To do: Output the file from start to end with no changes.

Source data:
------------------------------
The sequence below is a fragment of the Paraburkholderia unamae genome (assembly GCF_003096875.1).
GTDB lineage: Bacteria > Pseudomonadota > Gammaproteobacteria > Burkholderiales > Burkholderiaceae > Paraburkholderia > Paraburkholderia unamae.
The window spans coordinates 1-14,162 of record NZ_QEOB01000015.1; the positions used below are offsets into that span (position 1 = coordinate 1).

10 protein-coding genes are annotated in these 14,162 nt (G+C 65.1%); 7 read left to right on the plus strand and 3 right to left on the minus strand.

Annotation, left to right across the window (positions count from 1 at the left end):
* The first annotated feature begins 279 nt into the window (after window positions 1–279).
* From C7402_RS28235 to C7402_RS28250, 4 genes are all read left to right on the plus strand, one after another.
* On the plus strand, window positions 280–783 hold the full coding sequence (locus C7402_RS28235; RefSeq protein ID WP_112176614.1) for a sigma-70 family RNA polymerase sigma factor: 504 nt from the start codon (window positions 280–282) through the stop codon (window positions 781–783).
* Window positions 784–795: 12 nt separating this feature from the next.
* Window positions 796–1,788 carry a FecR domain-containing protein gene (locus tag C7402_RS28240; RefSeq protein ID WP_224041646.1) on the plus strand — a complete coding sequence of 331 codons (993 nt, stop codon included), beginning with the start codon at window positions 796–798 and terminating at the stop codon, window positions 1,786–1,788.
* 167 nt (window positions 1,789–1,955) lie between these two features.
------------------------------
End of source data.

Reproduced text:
The sequence below is a fragment of the Paraburkholderia unamae genome (assembly GCF_003096875.1).
GTDB lineage: Bacteria > Pseudomonadota > Gammaproteobacteria > Burkholderiales > Burkholderiaceae > Paraburkholderia > Paraburkholderia unamae.
The window spans coordinates 1-14,162 of record NZ_QEOB01000015.1; the positions used below are offsets into that span (position 1 = coordinate 1).

10 protein-coding genes are annotated in these 14,162 nt (G+C 65.1%); 7 read left to right on the plus strand and 3 right to left on the minus strand.

Annotation, left to right across the window (positions count from 1 at the left end):
* The first annotated feature begins 279 nt into the window (after window positions 1–279).
* From C7402_RS28235 to C7402_RS28250, 4 genes are all read left to right on the plus strand, one after another.
* On the plus strand, window positions 280–783 hold the full coding sequence (locus C7402_RS28235; RefSeq protein ID WP_112176614.1) for a sigma-70 family RNA polymerase sigma factor: 504 nt from the start codon (window positions 280–282) through the stop codon (window positions 781–783).
* Window positions 784–795: 12 nt separating this feature from the next.
* Window positions 796–1,788 carry a FecR domain-containing protein gene (locus tag C7402_RS28240; RefSeq protein ID WP_224041646.1) on the plus strand — a complete coding sequence of 331 codons (993 nt, stop codon included), beginning with the start codon at window positions 796–798 and terminating at the stop codon, window positions 1,786–1,788.
* 167 nt (window positions 1,789–1,955) lie between these two features.